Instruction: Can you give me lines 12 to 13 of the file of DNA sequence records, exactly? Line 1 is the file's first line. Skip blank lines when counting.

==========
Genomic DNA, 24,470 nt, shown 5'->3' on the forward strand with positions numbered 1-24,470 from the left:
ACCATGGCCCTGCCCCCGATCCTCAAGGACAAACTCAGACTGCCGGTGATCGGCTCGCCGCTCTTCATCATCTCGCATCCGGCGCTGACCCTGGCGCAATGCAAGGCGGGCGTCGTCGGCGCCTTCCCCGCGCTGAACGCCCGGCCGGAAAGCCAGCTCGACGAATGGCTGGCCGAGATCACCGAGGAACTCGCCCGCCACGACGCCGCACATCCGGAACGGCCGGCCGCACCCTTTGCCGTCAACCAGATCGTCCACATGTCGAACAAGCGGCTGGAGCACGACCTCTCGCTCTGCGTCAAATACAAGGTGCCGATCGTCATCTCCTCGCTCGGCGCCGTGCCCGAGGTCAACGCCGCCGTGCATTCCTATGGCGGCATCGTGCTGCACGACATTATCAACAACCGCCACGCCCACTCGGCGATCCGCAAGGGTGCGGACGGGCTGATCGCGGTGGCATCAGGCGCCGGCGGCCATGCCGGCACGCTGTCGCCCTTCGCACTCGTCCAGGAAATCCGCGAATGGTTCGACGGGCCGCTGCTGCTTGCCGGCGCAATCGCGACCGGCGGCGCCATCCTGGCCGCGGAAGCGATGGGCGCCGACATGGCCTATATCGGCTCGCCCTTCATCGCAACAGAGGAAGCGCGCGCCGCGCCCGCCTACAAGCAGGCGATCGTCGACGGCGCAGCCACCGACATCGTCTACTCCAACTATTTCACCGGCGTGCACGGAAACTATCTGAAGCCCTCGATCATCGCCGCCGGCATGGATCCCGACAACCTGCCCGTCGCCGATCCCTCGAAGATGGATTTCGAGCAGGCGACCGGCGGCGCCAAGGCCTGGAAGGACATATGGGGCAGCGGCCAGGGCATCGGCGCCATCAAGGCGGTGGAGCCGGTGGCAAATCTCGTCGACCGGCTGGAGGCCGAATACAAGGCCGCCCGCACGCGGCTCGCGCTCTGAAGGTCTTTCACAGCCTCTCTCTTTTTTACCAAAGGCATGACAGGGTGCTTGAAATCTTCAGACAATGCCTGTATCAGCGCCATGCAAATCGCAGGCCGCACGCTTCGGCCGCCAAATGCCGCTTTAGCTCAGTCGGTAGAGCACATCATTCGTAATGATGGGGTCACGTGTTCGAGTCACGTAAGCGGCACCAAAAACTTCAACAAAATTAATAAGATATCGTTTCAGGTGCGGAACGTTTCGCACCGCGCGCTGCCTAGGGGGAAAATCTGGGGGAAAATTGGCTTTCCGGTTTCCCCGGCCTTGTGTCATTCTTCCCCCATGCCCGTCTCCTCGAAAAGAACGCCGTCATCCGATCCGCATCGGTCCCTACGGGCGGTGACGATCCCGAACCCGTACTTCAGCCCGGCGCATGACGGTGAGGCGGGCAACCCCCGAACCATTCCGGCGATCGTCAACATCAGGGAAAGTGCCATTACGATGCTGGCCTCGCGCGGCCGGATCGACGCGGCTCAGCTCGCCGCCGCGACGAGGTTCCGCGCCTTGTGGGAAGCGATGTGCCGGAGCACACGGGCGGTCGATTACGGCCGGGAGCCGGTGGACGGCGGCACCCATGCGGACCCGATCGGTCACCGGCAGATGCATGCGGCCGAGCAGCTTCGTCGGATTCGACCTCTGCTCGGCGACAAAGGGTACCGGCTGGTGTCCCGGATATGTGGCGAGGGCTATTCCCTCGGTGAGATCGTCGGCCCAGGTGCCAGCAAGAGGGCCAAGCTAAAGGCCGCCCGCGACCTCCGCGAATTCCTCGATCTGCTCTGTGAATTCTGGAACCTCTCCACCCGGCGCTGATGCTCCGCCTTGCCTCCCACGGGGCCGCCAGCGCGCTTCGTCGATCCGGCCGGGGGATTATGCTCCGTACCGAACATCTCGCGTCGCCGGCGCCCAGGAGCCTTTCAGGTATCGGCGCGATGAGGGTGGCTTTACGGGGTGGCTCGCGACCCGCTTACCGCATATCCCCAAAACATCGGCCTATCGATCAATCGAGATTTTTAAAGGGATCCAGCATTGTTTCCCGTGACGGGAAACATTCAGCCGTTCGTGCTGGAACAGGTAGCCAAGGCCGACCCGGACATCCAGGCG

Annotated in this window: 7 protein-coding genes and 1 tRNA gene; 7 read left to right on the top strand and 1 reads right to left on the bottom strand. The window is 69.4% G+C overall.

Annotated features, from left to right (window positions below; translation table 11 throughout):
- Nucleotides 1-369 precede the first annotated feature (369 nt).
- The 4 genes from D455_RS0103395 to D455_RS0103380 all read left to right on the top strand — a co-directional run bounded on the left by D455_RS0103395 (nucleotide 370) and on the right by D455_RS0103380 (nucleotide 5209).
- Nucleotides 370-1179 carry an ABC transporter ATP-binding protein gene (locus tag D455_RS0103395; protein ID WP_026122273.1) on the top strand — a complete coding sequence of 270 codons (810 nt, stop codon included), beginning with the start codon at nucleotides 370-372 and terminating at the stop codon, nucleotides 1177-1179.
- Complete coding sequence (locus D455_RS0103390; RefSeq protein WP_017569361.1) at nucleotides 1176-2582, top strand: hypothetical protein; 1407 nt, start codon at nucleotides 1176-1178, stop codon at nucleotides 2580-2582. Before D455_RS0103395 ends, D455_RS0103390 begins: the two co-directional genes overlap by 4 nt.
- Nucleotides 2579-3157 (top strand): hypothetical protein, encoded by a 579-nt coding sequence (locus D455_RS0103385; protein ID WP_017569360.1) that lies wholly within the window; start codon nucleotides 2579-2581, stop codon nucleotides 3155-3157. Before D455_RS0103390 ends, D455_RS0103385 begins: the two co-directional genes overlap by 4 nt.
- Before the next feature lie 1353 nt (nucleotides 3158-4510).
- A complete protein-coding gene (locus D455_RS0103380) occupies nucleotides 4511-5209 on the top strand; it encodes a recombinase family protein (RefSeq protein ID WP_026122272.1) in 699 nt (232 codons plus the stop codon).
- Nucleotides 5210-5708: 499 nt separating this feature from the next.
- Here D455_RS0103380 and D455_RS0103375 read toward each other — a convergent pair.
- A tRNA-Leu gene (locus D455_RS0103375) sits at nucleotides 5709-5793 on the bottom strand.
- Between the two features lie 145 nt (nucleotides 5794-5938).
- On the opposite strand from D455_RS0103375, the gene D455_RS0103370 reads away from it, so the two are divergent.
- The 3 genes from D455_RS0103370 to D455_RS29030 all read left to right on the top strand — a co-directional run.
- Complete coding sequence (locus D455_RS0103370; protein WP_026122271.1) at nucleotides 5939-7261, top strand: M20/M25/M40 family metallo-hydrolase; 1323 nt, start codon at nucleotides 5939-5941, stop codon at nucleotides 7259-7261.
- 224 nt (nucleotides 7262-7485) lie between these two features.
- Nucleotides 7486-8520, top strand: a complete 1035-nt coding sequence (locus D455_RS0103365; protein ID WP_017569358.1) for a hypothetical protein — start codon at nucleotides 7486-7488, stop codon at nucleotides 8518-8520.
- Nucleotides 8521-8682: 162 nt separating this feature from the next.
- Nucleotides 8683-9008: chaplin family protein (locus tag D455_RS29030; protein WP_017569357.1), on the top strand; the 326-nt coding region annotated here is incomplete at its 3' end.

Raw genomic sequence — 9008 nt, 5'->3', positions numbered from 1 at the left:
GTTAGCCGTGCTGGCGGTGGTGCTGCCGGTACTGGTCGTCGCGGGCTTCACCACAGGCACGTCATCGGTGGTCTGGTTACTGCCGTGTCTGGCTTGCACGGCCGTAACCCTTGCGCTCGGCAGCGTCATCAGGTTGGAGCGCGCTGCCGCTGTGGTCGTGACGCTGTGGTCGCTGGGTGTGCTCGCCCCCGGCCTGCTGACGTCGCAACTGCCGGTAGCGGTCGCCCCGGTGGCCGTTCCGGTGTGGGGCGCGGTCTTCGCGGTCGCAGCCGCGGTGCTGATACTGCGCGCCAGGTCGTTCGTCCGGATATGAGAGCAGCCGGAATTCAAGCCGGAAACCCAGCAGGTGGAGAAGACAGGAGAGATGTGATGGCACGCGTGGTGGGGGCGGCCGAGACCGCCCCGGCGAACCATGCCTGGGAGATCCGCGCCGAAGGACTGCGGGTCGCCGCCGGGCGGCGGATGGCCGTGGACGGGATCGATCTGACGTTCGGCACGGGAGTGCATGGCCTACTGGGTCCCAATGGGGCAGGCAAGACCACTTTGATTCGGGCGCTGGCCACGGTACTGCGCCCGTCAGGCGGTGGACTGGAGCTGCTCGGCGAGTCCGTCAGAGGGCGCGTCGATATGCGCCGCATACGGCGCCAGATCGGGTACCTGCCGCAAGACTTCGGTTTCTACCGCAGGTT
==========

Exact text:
- Nucleotides 5210-5708: 499 nt separating this feature from the next.
- Here D455_RS0103380 and D455_RS0103375 read toward each other — a convergent pair.